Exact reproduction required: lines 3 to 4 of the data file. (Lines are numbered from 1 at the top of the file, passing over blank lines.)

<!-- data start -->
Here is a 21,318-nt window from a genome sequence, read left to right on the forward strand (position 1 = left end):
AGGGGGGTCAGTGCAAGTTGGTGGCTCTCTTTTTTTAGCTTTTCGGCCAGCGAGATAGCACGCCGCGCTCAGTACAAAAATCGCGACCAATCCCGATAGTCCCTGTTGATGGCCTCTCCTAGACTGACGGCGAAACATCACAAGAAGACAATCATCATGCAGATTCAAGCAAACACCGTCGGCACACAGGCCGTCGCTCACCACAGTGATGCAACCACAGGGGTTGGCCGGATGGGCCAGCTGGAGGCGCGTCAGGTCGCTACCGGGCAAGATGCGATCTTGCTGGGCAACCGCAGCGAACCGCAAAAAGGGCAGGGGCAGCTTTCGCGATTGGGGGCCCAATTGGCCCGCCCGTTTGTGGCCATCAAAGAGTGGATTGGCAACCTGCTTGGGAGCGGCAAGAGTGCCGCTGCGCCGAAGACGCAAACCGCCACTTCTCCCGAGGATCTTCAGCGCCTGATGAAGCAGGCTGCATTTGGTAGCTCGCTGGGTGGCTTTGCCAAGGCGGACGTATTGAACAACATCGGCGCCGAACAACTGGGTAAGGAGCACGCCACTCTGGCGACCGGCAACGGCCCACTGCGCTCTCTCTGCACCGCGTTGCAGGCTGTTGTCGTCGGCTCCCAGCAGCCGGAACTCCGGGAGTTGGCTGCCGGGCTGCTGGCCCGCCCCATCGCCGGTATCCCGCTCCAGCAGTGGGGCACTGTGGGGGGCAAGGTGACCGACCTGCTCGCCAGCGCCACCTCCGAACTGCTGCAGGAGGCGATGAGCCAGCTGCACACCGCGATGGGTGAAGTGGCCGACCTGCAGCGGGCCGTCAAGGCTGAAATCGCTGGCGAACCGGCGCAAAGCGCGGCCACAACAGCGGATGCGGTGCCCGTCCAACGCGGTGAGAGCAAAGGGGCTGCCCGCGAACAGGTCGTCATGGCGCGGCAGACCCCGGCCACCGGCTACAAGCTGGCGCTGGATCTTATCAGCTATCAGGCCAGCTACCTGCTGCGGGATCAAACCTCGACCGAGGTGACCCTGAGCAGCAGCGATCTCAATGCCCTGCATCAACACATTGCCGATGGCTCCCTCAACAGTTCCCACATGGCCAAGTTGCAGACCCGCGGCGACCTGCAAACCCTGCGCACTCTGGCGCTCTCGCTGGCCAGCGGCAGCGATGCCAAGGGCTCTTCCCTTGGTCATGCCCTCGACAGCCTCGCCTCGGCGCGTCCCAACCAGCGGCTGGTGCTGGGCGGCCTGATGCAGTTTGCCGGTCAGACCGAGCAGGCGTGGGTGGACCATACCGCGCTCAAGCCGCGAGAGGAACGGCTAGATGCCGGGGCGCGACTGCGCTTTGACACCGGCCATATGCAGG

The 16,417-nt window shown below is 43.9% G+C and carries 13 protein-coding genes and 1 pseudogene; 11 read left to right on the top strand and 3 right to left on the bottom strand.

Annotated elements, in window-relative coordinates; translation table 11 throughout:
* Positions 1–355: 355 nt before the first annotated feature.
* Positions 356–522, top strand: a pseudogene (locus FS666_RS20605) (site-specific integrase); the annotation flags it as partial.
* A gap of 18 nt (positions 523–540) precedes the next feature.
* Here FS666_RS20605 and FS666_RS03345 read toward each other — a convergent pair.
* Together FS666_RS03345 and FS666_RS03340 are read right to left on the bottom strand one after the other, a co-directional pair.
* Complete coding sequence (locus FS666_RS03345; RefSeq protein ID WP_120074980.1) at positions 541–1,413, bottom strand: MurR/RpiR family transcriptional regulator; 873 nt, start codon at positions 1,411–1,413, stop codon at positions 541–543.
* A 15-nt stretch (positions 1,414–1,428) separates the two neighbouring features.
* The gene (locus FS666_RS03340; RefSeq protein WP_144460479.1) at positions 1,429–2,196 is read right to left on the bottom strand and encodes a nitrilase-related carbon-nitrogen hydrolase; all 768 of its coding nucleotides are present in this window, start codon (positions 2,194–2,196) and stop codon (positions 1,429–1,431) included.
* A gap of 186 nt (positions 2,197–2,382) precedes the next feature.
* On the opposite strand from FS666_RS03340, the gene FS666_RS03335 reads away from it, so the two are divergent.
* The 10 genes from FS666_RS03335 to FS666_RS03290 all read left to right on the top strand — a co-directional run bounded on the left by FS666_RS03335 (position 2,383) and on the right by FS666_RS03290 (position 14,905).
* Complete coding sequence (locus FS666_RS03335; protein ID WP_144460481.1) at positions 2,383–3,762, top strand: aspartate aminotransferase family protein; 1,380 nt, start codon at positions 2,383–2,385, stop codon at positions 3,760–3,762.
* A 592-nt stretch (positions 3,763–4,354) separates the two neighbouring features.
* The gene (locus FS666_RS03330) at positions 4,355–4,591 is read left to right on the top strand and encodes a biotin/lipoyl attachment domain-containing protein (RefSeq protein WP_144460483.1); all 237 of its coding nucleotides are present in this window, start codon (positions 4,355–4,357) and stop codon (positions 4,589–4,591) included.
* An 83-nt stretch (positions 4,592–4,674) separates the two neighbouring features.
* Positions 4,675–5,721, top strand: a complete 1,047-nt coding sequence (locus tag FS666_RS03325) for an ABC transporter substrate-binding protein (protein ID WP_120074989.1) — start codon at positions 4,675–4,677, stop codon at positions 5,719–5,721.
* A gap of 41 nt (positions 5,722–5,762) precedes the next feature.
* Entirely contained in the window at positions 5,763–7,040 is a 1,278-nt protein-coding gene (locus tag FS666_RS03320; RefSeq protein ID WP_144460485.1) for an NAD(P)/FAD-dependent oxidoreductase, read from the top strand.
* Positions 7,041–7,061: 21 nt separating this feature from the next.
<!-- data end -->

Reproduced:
The 16,417-nt window shown below is 43.9% G+C and carries 13 protein-coding genes and 1 pseudogene; 11 read left to right on the top strand and 3 right to left on the bottom strand.

Annotated elements, in window-relative coordinates; translation table 11 throughout: